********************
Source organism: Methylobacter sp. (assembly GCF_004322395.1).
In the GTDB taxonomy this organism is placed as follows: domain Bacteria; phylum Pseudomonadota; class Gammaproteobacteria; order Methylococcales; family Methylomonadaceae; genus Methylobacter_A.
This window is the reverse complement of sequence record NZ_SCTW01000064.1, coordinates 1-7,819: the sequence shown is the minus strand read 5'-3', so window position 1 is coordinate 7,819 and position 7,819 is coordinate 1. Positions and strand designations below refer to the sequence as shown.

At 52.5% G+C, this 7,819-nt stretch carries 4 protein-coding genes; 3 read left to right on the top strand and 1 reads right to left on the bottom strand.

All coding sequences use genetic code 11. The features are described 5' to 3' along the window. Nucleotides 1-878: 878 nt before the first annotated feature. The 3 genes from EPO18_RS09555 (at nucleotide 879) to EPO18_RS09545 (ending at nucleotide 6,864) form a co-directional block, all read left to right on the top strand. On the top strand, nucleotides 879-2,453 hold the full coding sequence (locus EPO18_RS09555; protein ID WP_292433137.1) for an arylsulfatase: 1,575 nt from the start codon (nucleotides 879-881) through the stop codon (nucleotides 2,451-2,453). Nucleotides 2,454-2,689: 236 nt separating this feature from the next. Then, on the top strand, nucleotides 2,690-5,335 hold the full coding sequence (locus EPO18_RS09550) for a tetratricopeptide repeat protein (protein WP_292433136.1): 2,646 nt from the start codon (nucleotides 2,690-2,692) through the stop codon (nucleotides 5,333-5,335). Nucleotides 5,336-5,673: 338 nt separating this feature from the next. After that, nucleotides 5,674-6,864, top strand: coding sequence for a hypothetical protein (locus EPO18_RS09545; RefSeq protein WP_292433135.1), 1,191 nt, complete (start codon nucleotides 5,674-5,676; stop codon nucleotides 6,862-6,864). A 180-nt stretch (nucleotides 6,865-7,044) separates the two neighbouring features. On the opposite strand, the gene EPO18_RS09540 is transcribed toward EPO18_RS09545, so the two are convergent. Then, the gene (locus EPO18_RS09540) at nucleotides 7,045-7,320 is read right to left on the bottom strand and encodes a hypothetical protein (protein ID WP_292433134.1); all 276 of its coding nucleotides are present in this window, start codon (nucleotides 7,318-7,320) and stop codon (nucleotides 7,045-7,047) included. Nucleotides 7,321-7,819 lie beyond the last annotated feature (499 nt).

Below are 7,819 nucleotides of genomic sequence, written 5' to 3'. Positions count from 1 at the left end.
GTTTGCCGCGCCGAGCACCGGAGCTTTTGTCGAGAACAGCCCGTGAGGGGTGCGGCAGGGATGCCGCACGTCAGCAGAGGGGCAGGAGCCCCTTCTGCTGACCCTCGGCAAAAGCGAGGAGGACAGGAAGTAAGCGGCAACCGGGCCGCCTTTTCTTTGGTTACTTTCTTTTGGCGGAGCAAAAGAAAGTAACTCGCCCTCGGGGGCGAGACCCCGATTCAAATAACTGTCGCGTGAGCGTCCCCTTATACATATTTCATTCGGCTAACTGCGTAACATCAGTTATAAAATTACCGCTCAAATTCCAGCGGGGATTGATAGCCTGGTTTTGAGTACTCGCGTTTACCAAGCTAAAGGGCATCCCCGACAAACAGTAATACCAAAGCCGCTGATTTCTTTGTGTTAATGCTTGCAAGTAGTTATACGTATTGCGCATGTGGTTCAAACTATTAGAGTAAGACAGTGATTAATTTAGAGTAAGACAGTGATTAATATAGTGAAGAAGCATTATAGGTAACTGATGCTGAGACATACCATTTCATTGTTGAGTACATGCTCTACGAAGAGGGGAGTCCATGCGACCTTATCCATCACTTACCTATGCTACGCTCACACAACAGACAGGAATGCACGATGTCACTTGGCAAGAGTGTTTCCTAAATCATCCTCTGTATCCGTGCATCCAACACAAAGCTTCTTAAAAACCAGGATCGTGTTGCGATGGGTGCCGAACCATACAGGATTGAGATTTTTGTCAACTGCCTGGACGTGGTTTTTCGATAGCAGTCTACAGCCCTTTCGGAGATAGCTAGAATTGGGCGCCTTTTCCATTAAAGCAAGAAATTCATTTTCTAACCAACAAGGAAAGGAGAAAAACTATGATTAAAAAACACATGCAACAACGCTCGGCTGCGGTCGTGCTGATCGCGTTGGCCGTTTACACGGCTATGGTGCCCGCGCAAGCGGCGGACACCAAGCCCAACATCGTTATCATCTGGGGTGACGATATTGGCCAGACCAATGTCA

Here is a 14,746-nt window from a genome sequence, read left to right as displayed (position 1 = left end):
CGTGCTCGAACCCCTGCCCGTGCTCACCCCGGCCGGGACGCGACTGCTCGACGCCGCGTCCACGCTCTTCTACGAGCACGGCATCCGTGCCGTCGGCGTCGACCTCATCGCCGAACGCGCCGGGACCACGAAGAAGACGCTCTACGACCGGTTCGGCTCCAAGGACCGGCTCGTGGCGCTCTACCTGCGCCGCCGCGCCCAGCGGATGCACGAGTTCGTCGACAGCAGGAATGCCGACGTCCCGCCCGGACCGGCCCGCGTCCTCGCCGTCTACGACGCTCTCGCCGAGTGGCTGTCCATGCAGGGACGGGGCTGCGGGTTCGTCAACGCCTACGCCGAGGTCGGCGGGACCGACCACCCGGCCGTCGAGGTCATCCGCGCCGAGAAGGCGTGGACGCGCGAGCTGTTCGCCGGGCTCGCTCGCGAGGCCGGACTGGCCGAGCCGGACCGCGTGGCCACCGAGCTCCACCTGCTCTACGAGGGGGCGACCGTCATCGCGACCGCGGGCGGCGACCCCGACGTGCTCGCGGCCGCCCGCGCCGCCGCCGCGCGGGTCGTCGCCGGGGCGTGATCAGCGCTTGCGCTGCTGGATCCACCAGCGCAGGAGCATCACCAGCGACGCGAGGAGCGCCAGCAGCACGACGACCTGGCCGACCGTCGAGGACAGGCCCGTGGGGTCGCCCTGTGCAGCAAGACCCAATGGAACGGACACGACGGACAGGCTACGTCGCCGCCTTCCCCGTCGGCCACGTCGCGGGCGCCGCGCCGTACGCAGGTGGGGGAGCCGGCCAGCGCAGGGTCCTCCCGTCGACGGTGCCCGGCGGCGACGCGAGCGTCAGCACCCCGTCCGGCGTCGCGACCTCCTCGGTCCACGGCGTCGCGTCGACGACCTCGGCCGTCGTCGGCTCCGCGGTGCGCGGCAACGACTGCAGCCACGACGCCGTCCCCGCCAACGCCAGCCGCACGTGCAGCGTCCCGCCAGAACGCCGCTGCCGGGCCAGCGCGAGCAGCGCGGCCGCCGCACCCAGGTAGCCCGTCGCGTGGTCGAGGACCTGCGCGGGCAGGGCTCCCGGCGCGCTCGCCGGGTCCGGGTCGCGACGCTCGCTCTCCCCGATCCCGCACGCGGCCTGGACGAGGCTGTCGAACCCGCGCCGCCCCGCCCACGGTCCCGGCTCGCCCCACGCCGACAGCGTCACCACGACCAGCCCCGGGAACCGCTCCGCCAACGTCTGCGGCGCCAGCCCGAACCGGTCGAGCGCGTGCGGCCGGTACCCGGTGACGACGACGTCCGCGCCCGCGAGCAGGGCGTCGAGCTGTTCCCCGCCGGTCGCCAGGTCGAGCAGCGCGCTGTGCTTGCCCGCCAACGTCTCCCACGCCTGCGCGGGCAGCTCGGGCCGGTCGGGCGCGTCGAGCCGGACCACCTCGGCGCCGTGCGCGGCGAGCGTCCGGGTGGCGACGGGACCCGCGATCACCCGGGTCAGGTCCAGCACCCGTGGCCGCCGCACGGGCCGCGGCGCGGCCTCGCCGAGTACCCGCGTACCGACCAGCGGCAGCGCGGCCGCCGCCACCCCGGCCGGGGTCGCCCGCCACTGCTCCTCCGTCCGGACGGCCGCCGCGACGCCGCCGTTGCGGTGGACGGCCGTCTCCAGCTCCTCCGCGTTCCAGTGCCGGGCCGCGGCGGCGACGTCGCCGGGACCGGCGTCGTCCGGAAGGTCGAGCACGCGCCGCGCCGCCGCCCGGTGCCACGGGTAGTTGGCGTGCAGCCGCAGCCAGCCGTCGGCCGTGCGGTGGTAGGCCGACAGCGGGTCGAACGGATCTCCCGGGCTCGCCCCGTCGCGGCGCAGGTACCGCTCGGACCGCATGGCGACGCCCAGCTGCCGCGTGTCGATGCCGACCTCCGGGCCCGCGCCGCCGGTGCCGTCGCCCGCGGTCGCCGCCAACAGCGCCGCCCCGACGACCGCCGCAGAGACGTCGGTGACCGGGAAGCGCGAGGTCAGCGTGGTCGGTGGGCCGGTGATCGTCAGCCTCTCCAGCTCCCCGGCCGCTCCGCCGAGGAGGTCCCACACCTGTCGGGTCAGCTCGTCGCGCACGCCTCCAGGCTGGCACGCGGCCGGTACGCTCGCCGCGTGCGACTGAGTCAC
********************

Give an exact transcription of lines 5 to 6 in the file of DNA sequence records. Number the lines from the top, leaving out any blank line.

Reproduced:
All coding sequences use genetic code 11. The features are described 5' to 3' along the window. Nucleotides 1-878: 878 nt before the first annotated feature. The 3 genes from EPO18_RS09555 (at nucleotide 879) to EPO18_RS09545 (ending at nucleotide 6,864) form a co-directional block, all read left to right on the top strand. On the top strand, nucleotides 879-2,453 hold the full coding sequence (locus EPO18_RS09555; protein ID WP_292433137.1) for an arylsulfatase: 1,575 nt from the start codon (nucleotides 879-881) through the stop codon (nucleotides 2,451-2,453). Nucleotides 2,454-2,689: 236 nt separating this feature from the next. Then, on the top strand, nucleotides 2,690-5,335 hold the full coding sequence (locus EPO18_RS09550) for a tetratricopeptide repeat protein (protein WP_292433136.1): 2,646 nt from the start codon (nucleotides 2,690-2,692) through the stop codon (nucleotides 5,333-5,335). Nucleotides 5,336-5,673: 338 nt separating this feature from the next. After that, nucleotides 5,674-6,864, top strand: coding sequence for a hypothetical protein (locus EPO18_RS09545; RefSeq protein WP_292433135.1), 1,191 nt, complete (start codon nucleotides 5,674-5,676; stop codon nucleotides 6,862-6,864). A 180-nt stretch (nucleotides 6,865-7,044) separates the two neighbouring features. On the opposite strand, the gene EPO18_RS09540 is transcribed toward EPO18_RS09545, so the two are convergent. Then, the gene (locus EPO18_RS09540) at nucleotides 7,045-7,320 is read right to left on the bottom strand and encodes a hypothetical protein (protein ID WP_292433134.1); all 276 of its coding nucleotides are present in this window, start codon (nucleotides 7,318-7,320) and stop codon (nucleotides 7,045-7,047) included. Nucleotides 7,321-7,819 lie beyond the last annotated feature (499 nt).

Below are 7,819 nucleotides of genomic sequence, written 5' to 3'. Positions count from 1 at the left end.